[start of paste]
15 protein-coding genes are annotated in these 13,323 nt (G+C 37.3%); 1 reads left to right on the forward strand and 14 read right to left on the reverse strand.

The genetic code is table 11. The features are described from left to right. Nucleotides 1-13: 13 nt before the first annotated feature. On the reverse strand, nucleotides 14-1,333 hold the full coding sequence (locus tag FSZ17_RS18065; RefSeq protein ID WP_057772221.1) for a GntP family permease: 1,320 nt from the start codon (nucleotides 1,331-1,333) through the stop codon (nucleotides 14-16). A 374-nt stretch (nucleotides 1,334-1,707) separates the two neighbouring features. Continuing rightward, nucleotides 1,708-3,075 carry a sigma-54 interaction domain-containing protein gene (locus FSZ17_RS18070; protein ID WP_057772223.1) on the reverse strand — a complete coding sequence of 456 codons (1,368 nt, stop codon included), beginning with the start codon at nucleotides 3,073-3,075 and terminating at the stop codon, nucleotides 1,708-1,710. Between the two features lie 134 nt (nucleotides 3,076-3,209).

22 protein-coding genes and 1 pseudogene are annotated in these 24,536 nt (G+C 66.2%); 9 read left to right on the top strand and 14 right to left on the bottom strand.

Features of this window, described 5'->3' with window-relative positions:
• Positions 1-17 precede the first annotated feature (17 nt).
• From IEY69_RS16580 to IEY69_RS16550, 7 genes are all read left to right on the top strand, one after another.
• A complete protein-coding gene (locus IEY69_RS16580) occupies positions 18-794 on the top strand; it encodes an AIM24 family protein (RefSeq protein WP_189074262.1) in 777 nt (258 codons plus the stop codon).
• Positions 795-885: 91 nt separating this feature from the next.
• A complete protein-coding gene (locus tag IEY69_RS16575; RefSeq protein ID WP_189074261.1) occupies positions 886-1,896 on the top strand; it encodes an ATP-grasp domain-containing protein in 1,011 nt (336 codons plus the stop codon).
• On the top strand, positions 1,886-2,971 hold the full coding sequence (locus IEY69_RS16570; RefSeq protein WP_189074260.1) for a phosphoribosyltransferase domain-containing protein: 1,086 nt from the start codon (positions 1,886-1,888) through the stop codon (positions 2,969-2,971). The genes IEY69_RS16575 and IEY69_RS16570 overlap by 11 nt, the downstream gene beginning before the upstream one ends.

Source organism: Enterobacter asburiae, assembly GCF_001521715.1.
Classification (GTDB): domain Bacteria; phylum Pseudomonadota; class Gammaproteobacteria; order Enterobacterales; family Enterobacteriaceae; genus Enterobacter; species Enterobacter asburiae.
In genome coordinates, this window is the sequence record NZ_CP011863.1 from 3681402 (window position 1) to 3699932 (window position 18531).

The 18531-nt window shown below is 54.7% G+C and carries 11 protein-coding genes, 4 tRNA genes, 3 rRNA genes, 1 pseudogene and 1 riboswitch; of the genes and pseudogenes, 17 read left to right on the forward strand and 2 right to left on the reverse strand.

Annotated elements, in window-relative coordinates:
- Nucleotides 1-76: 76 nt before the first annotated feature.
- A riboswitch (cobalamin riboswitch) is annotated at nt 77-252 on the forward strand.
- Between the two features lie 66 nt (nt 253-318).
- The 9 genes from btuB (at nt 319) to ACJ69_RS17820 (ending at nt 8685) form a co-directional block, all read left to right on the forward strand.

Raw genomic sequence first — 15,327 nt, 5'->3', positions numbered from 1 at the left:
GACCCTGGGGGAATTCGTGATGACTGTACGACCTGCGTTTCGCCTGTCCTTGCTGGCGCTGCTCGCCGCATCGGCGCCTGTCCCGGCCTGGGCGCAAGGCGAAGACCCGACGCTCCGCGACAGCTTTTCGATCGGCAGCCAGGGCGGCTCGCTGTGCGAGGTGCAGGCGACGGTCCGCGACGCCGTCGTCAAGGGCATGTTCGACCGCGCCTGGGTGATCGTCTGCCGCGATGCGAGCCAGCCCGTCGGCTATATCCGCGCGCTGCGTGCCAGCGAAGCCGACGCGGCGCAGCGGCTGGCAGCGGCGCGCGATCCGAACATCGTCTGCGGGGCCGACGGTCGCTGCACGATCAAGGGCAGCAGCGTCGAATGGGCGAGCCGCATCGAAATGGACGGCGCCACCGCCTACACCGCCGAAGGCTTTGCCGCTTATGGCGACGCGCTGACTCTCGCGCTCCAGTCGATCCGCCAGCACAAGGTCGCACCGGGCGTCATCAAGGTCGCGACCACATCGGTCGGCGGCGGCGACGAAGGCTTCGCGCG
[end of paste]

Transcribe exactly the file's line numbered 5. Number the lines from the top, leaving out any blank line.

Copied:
• Positions 1-17 precede the first annotated feature (17 nt).